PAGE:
Little in this paragraph makes sense to anyone but the writer, who surely breathes rarefied air in a penthouse high above the street. Here we have a powerhouse in the blogosphere tooting the virtues of his or her chosen medium. Whoever would do such a thing? A person interested in attracting ad revenues, for one. Or a celebrity blogger boosting his own image, for another.

 

As to the specifics singled out in italics, I say this:

1 That cloud floating around the blogosphere may contain a few particles of information, but most of it is opinion or even disinformation.

2 The arbiters of truth are not bloggers at large but those actually in the know, who make up a small fraction of one percent of all bloggers.

3 Depends who you ask. The average opinion may not be more accurate than the opinion of one person. The sample is likely to be skewed, with truth far to one side or the other. Look at the arguments for creationism, or the existence of God, for example. I’d advise asking the one who had taken the trouble to measure the height of that tower.

4 There is no necessary correlation between the number of bloggers and their access to so-called reality. Concerning consciousness and understanding, most of the people can be fooled much of the time.

5 The blogosphere at large is not an example of the new media. People blog for all sorts of reasons, few bearing on media or the news per se. The writer takes the efforts of a small minority of clear-headed bloggers as emblematic of the mishmash as a whole.

 

¦

 

 

 

 

(Copyright © 2009)

 

While mounting my photovoltaic panel, I notice wasps hovering around the end of a bough on a nearby spruce, apparently attracted by gleaming drops exuded from its tip. In the grass eight feet below, a smooth green snake eyes the wasps, taking in the scene. I go about my business, but look up ten minutes later to see the snake sliding along that same branch. Stealthily, inch-by-inch, toward the tip and the hovering wasps. Slowly, almost not moving, it extends its body beyond the end into the air, drooping slightly as if part of the bough, as if its nose—its mouth—were the tip. There it waits. And waits. But the wasps have gone elsewhere. I run and get my camera to document what I have seen with my own eyes.

 

Smooth Green Snake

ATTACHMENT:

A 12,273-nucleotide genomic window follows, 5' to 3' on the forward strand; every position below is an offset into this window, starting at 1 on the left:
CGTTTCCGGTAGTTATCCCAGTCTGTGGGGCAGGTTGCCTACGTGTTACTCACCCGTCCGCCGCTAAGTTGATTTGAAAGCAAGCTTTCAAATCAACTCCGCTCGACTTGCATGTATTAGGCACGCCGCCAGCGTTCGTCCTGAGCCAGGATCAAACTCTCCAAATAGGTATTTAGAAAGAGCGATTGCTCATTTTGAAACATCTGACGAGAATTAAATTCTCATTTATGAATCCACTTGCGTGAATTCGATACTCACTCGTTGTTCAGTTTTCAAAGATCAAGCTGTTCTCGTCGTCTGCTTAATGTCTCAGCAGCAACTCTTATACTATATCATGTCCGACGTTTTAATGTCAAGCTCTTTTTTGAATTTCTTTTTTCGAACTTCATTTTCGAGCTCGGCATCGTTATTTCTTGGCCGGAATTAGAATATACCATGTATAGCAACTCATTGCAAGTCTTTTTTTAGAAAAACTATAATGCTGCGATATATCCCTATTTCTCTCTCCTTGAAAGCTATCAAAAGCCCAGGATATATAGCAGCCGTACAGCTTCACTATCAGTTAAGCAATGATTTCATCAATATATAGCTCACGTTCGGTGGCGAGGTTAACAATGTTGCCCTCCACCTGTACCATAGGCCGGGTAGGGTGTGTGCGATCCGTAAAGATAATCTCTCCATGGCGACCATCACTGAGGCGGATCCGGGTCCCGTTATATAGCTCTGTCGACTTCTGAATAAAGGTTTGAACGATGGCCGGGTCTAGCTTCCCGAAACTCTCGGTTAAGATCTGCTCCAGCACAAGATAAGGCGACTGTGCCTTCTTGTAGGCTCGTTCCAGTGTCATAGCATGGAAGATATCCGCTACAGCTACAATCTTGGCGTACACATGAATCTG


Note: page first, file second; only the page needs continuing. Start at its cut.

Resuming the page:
Can I ascribe consciousness, planning, even intelligence to a snake on the basis of such an anecdote? Watching from below, seeing the wasps, climbing the trunk, venturing onto a limb, sliding its length to the end, hanging beyond the tip—this is not random activity. It is clearly deliberate. Each move made in proper sequence. At some point the snake must have put it all together as a plan of action. It had motivation and a clear goal: the wasps were there and it wanted to eat them. It had the smarts to figure out the route to take and what it had to do in order to bring that about. I am sorely tempted to say this is conscious behavior. The only flaw was that the wasps were too wary for the snake.

 

Snake consciousness? Wasp consciousness? Or can such behaviors be fully accounted for by hard-wired, unconscious reflexes? In the case of the wasp, perhaps, but the snake fully grasped the situation before it acted. It had the imagination to draft a plan extending the now into the future, and the follow-through to execute it. Which took time. Memory must have been involved. Situational memory encompassing goal, motive, participants, route, complex course of action, all unified by seeing the world from its point of view.

 

I have seen similar performances in raspberry bushes where insects were drawn by ripe fruit, the snake waiting in the shadows of leaves farther back. Is that necessarily conscious behavior? Does the predator have a sense of what it must do to capture its prey? Or does it simply rely on the equipment it is given to do its thing? Is the frog aware of turning its head toward the fly, of lashing out with its tongue? Frogs and snakes survive only in the presence of suitable prey. The habitat may be the message, all else following as a matter of course.

 

That may be true in the case of the frog, but the case of the wasp-seeking snake is more complicated. If the wasps wouldn’t come to the snake, the snake figured out it would have to go to the wasps. Was the process of “figuring out” similar to what we would call consciousness? It was certainly situational from the snake’s point of view, which took into account its size, capabilities, motives, habitat, and goal. Consciously or not, all that figured in the snake’s behavior, which appears to have been visualized and planned beforehand while it watched from its vantage point in the grass. And then retained as it executed its moves in proper sequence.

 

The first move was to turn away from the wasps toward the base of the tree. Then to climb up the stem of the tree. Only when it turned onto the particular branch leading to where the wasps were when seen from the ground did it face toward its prey. Reflexes are instantaneous; they cannot account for these complex, time-consuming maneuvers. The snake apparently operated within a three-dimensional model in its head, and monitored its position within that space, which became ever more charged with meaning as it neared the end of the bough.

 

Many people accept that (like apes, monkeys, and humans) birds, deer, dogs, wolves, foxes, coyotes, bears, and other animals have a mental sense of the territory which provides for and sustains them. But snakes? I am here to extend such a sense to them. I see the workings of the vertebrate hippocampus in their case as well. I see no compelling reason to believe that the wasp-seeking snake I witnessed was not conscious of its surroundings or its own actions. Until proven wrong, I will count snakes among the ranks of conscious beings, entitled to all the privileges such membership implies.

 

¦